The bodies may be bruised as Ireland continue to recover from their extremely intense encounter with Wales at the weekend but Donnacha Ryan believes the national team got exactly the workout needed to ready themselves for this Sunday’s RBS 6 Nations showdown with England.
Ireland welcome Stuart Lancaster’s resurgent side to the Aviva Stadium this weekend looking to build on the ultimately hard-fought 30-22 victory over last year’s Grand Slam champions Wales at the Millennium Stadium last Saturday.
Having enjoyed a 30-3 lead with 42 minutes gone in Cardiff, thanks in part to tries from Simon Zebo, Cian Healy and man of the match Brian O’Driscoll, Ireland needed sometimes desperate defence against a furious Welsh backlash, particularly when reduced to 14 men for the last 20 minutes following yellow cards for Rory Best and then Conor Murray.
Back row Sean O’Brien contributed 23 and second row Ryan 18 of the 176 tackles Ireland made and, despite Wales canceling out the Irish try count in the last 30 minutes, that massive effort was rewarded with a victory that has supporters already dreaming of a march to a second Grand Slam under Declan Kidney.
After a victory over world champions New Zealand in November and last Saturday’s Six Nations win over Scotland, England might have something to say about that and Ryan is not taking anything for granted.
“It was good to have a game of that incredible intensity going into next weekend and certainly it is another massive challenge for us next week against England,” the Munster lock said. “We are really going to have to do our homework and our reviews from this weekend.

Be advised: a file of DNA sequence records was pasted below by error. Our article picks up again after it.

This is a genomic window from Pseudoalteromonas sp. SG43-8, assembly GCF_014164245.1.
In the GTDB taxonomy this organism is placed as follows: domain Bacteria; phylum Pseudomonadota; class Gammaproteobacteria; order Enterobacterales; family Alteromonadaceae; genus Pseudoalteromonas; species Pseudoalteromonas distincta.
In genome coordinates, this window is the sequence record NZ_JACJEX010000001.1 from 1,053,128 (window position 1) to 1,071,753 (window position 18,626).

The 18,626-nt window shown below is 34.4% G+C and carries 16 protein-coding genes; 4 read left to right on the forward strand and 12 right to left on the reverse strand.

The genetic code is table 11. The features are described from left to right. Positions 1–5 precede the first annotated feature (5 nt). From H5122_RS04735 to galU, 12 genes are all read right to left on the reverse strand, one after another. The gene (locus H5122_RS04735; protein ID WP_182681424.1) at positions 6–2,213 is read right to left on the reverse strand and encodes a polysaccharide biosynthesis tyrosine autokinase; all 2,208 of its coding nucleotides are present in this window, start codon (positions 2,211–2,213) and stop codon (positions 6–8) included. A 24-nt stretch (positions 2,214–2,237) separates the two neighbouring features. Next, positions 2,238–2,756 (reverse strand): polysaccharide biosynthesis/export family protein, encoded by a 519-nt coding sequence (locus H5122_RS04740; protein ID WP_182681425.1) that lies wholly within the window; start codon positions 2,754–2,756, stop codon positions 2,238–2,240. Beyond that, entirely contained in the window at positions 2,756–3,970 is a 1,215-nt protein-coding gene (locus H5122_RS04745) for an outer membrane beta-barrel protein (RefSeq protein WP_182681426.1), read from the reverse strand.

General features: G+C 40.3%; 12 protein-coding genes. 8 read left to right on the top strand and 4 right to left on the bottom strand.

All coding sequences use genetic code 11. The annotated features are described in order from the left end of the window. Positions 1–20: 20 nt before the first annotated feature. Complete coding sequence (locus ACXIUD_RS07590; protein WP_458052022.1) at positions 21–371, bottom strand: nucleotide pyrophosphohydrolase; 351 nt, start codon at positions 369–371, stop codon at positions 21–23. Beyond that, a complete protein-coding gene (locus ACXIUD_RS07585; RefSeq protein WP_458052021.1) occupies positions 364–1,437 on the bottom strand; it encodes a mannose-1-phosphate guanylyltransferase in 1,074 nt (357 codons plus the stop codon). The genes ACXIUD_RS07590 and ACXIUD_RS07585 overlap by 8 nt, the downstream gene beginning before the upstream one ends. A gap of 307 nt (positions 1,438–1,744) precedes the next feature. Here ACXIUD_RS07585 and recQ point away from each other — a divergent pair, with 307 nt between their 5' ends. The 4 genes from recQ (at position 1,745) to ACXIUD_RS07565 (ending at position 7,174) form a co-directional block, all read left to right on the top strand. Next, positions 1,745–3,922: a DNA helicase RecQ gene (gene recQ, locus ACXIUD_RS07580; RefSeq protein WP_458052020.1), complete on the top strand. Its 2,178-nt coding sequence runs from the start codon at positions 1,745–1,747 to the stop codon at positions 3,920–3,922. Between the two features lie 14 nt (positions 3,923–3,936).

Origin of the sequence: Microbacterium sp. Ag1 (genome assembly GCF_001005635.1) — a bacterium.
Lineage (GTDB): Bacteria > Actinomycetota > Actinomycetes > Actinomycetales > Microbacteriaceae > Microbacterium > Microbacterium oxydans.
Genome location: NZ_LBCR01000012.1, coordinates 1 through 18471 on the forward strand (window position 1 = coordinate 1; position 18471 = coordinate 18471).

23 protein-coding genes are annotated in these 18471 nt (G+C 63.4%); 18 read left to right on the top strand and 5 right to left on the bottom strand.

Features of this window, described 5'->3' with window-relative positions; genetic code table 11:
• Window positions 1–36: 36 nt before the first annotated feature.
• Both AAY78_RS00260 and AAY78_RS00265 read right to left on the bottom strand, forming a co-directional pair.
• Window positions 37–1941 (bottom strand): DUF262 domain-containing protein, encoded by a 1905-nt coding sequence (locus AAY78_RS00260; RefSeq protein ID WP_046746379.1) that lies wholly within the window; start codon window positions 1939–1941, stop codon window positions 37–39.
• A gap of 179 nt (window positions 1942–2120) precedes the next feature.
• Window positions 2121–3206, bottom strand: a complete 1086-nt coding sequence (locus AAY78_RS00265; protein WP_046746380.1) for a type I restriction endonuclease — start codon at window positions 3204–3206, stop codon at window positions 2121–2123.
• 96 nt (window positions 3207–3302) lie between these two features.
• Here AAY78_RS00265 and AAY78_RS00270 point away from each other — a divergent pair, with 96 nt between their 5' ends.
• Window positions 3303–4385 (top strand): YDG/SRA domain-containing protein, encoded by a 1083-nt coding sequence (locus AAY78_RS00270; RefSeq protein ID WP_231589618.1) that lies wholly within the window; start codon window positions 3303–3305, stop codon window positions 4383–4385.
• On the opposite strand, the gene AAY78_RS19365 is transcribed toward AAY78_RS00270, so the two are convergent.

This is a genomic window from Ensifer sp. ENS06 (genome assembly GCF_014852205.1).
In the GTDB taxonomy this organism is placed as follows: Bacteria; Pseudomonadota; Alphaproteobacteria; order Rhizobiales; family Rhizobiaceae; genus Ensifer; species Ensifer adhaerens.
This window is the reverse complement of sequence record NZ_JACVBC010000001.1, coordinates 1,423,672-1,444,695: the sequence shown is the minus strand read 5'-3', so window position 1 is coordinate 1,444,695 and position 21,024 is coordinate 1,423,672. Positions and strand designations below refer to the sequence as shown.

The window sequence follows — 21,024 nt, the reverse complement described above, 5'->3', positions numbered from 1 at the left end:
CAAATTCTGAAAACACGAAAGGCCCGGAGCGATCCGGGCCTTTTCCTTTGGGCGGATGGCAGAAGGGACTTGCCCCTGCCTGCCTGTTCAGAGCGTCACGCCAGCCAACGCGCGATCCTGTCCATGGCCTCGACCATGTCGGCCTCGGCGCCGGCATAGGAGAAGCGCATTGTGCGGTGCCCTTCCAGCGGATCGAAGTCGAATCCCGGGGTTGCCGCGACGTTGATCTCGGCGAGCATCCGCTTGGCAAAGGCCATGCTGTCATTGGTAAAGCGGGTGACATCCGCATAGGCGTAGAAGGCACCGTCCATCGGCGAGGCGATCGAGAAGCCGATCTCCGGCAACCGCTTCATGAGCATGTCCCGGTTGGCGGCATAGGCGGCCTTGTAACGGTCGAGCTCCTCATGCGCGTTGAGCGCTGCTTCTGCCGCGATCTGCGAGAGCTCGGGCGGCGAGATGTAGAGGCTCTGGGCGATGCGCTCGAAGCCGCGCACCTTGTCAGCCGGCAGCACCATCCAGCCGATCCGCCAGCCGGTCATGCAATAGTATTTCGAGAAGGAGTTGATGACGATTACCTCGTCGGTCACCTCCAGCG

“If selected, this will be my first Six Nations game against England in the Aviva Stadium. England looked really impressive against Scotland, so we are certainly going to have to do our analysis on them and really refocus the mind after this weekend.”
Lineout leader Ryan saw Wales discredit the perception that they were understrength in the second row as debutant Andrew Coombs and the returning Ian Evans made light of the absence through injury of Alun Wyn Jones, Luke Charteris, Bradley Davies and Ryan Jones. The statistics read that the Welsh enjoyed an 86% success rate on their own throws compared to Ireland’s 72% and Ryan predicted another difficult afternoon ahead this Sunday against the England lineout, which may include the Red Rose’s latest find, Joe Launchbury.
“Wales had their homework done and they were certainly very tight and tactical in that area so there were not too many chances for steals,” Ryan said. “I think England will be even better as they have an impressive lineout and will have a different dynamic to how they run things, so I think we will have our work cut out for us.”
Despite the satisfaction of defeating Wales to end a three-game losing streak against the 2011 World Cup semi-finalists, Ryan said Ireland could not afford to allow other teams back into matches in the manner they let Rob Howley’s side rally at the weekend.
“They were always going to have their purple patch at some point. They are champions for a reason and certainly we were under incredible pressure in the second half, but I thought we fought hard for one another, we really had each others’ backs.
“When we were down to 14 men for large parts of the that second half, I thought the guys really dug in well. The substitutes that came on really made a difference and helped lift the spirits of the team, so it was great all round. Obviously we made some mistakes in that second half which we are going to have to rectify for next week as the games are getting bigger and bigger.”
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